How to Create a Technician Retention Plan – Part 1: Training
With the shortage of qualified technicians in the workforce, not only is it daunting to find good candidates for hire, but your competitors, who are facing the same issue, are working harder to recruit your qualified technicians.
While the lack of capable new hires is discouraging, the technician turnover rate is simply alarming. The annualized turnover rate for service technicians last year was a whopping 24%, according to the NADA 2015 Workforce Study*. That means a dealership with 8 technicians can expect to lose 2 this year. Where will that leave your dealership?
The revolving door in your fixed operations is costly and frustrating. It’s time to “stop the bleeding” and keep the technicians you have. Here is part 1 of a few retention plan best practices to help you do just that.
Training Paths As a Retention Plan
Having spent years as a service manager myself, and later as an OEM District Manager, I can fully relate to the factory telling you all about your technicians’ under-benchmark training numbers. Sure, technicians need to properly diagnose and repair, and keep warranty ratios in line, but how do they see their training? Is it just something they have to do or an investment in helping them build their career? You know your intentions. Make sure your technicians do too.
- Define Individual Training Paths:
- Make training personal. Tailor each technician’s training path to his/her skill level and growth potential. Some can complete training modules and retain the knowledge at a quicker pace than others. Individualized paths make training a push, not a pull.
- Follow your OEM’s path, being sure to give expected completion dates that are realistic for the workload. Create a contingency plan for overdue classes that may include blocking off the technician’s schedule if necessary.
- Inspect what you expect. Put monthly or quarterly training path reviews on your calendar. Sit down and have a two-way conversation with each technician so they know they have a voice.
- Post-training, give them the opportunity to put the knowledge to work and retain the information. A technician that has just completed HVAC training should be given the opportunity to diagnose an A/C concern.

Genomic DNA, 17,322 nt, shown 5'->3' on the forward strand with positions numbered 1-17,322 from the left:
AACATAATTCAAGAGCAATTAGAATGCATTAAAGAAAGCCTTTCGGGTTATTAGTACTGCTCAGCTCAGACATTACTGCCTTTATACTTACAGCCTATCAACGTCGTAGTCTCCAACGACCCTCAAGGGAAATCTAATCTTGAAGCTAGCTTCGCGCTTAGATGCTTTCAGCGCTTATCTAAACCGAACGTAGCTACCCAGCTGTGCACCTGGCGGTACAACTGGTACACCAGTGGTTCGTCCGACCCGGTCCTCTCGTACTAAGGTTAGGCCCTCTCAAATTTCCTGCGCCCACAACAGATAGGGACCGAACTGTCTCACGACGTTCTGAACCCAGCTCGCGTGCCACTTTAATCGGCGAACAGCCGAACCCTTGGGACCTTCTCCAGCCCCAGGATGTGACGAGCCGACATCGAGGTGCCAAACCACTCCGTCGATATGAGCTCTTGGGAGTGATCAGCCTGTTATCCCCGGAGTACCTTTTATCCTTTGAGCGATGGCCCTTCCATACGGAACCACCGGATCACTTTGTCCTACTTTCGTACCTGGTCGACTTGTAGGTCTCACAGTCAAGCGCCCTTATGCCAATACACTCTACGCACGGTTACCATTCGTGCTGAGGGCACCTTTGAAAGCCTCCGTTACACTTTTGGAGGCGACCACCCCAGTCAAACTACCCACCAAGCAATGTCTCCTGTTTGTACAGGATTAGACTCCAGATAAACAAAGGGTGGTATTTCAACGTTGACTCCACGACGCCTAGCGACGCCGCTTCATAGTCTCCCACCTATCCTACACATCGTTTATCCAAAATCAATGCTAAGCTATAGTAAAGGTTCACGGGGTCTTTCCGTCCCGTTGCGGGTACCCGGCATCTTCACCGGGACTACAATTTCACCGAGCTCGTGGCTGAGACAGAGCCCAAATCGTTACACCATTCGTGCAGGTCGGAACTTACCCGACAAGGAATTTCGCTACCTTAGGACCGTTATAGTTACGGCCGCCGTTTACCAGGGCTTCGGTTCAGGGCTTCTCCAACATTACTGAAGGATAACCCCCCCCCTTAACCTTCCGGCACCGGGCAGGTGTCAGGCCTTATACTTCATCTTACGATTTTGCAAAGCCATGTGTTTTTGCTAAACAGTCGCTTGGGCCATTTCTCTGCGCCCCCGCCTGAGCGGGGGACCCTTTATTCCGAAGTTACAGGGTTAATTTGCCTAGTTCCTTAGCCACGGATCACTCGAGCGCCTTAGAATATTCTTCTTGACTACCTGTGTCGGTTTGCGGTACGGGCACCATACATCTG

- A technician with a higher percentage of completed training and more skill is simply worth more money. Why? More efficient diagnosis and repair has a real impact on the bottom line. Make rate increases a component of the training path. Lay out the levels that must be reached and the pay increase associated with each level. Make it a big deal when a technician hits his or her goal!
- Promote ASE Certifications:
- ASE certifications are a great way to validate your technicians’ knowledge, ability, and experience. They also build tremendous trust with your customers who know their vehicles are being repaired by ASE certified technicians.
- Some OEMs make ASE certifications part of their requirements. If yours doesn’t, be sure you Include ASE tests in your technicians’ training paths, placed in line with the OEM courses.
- Making it easy for your technicians to complete these certification tests will produce less push back. Keep track of recertification dates, schedule the tests, and pay for the fee to take tests (passing grade only). Sweeten the pot with a bonus for each test passed.
- Display each technician’s certifications proudly where your customers can see them. This display sends a message to your customers about the quality of your service and, more importantly, reinforces to your technicians the value, respect, and pride you have in their achievements.
- Get started at ase.com/home.aspx.
- Encourage State Inspection Licenses:
- Motivate your technicians to obtain their licenses by including them in the training paths. Keep track of their license renewal dates and help them get recertified.
- Most states with inspections will offer to send a trainer to you for a minimum headcount. Get all of your technicians on the same schedule and offer to hold an in-house recertification class to save them the time and trouble of traveling off site.
- Consider covering all or part of the cost to obtain inspection licenses and renewals. Remember, these inspections are beneficial not only to the technician, but also to your store.
Are you catching the vision and seeing the value in retention? Stay tuned for part 2. In it, I will discuss “growing” your best technicians from students still in training.
* “NADA Study Reveals 71 Percent Turnover for Dealership Sales Positions,” October 27, 2015, www.drivingsales.com/news/nada-study-reveals-71-percent-turnover-for-dealership-sales-positions/